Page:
Sunday, June 4, 2017

Oil Lamps

The Penitent Magdalene, detail
by Georges de La Tour, circa 1640-1645
At my church, we burn oil lamps in front of the icons on the icon screen. We used to burn votive candles, but some time ago – more than a year ago – we replaced these with oil lamps, which is more traditional for us. I had not had very much experience working with oil lamps of this kind. They tried to introduce them at the seminary while I was there, but they kept smoldering and going out. We couldn't figure out the problem, so they were soon abandoned in favor of more user-friendly, enclosed, disposable oil lamps. Then we got the oil lamps at Saint Athanasius and, at the beginning, I kept having the same problem with them. But, eventually, through a process of trial and error, I figured out what was necessary to keep them burning.

At first, I mistakenly assumed that all that was necessary was that they have oil in them, that the wick be submerged in the oil, and that the wick be extended far enough to burn brightly. Eventually I learned, however, that this is not enough. In fact, it is necessary not only that there be oil in the lamps, but that the oil be sufficiently deep – because the oil does not want to travel very far up the wick before it reaches the flame. If it has to travel too far it goes out much more quickly.

Secondly, it is much more important that the wick has been recently trimmed than that it is extended very far. If you have the wick extended like a half an inch, but you haven't trimmed it and the oil is not very deep it will still smolder rather than properly burning. Also, if it's extended that far but the oil is deep enough, the flame will flicker and produce black smoke causing a lot of soot to a build up at the top of the lamp. It's better for the wick to be extended just a little – like a quarter inch is enough or even less – be recently trimmed, and have sufficiently deep oil. If the lamp is prepared this way, it will burn long and brightly.

But what does all of this have to do with this great feast of Pentecost? The fiftieth and final day of Pascha, the feast of weeks (Ex 34:22), the seven times seven plus one day, the last and greatest day of the feast (John 7:37), the day of the first fruits (Num 28:26), the day Torah is given to Moses on Sinai, the day the Holy Spirit is poured out upon the apostles (Acts 2:1-4)? On this day, why am I wasting time with a tutorial about oil lamps?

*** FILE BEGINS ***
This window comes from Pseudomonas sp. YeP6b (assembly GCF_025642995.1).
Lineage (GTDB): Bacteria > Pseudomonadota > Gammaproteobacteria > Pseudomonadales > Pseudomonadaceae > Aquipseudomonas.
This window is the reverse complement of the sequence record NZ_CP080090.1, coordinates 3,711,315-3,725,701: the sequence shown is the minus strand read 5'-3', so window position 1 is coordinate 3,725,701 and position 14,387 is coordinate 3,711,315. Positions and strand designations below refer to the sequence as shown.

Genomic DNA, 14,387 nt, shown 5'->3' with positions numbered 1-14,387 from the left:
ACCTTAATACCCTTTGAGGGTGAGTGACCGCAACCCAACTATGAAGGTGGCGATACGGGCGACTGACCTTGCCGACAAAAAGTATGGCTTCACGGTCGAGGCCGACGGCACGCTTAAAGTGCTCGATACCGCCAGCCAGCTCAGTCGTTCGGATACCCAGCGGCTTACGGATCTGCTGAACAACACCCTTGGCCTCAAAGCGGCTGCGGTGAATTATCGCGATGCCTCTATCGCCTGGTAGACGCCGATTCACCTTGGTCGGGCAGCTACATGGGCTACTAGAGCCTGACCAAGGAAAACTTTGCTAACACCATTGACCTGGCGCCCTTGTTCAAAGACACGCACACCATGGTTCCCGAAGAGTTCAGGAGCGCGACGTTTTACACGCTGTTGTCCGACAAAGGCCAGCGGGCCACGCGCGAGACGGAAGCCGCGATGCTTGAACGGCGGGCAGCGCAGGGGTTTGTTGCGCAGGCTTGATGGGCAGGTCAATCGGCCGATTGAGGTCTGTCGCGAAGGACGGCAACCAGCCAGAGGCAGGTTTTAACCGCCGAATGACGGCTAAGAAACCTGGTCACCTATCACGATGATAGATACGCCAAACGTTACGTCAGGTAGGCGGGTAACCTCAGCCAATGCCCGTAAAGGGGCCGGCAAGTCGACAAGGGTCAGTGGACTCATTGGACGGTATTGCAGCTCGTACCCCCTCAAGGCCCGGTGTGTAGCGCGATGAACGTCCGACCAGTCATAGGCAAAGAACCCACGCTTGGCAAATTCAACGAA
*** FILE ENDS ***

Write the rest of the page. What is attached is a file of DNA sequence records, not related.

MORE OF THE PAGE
Well, remember that when the Lord descended upon the holy mountain to give the Law to Moses, he descended upon it in fire (Ex 19:18). And when the Holy Spirit filled the holy apostles, "there appeared to them tongues as of fire distributed and resting on each one of them" (Acts 2:3). And remember when our Lord Jesus said, "I have come to cast fire on the earth and would that it was already burning" (Luke 12:49). And do not forget that "our God is a consuming fire" (Heb 12:24). The image of fire is worthy of our meditation, especially on this day of Pentecost.

It is not without reason that we burn the oil lamps in front of the holy images of Jesus Christ, his mother, and his saints. His mother, the Theotokos, herself is like the burning bush in the desert, always burning but never consumed, through which Moses encounters to the Lord. Through her, God becomes man, so through her, all people can encounter God. She and all the deified saints are themselves become all fire – a consuming fire, like God – one with God. The lamps burning before them remind us of the tongues of fire that rest upon all those filled with the Holy Spirit – and of the baptism of the Holy Spirit and of fire they have all received, has prophesied by John the Baptist.

So I think these lamps are a good symbol and a good image of the Spirit-filled life we are to live. And I even think that the mundane task of tending these lamps can teach us something about the spiritual life. 

I am reminded of one of the sayings of Amma Syncletica. She says,
In the beginning, there are a great many battles and a good deal of suffering for those who are advancing towards God and afterwards, ineffable joy. It is like those who wish to light a fire; at first they are choked by the smoke and cry, and by this means obtain what they seek, as it is said: 'Our God is a consuming fire' (Heb.12:24): so we also must kindle the divine fire in ourselves through tears and hard work.[i]

When we begin to move toward God – to live the life of the Spirit – we are at first very often frustrated. At the beginning, there is struggle and suffering. When I first tried to tend the oil lamps, I couldn't keep them lit. Amma Syncletica says that when we first try to light a fire we end up choked by the smoke. The smoke gets in our eyes causing them to tear up – causing us to cry. This is how the life of the spirit must begin – with tears.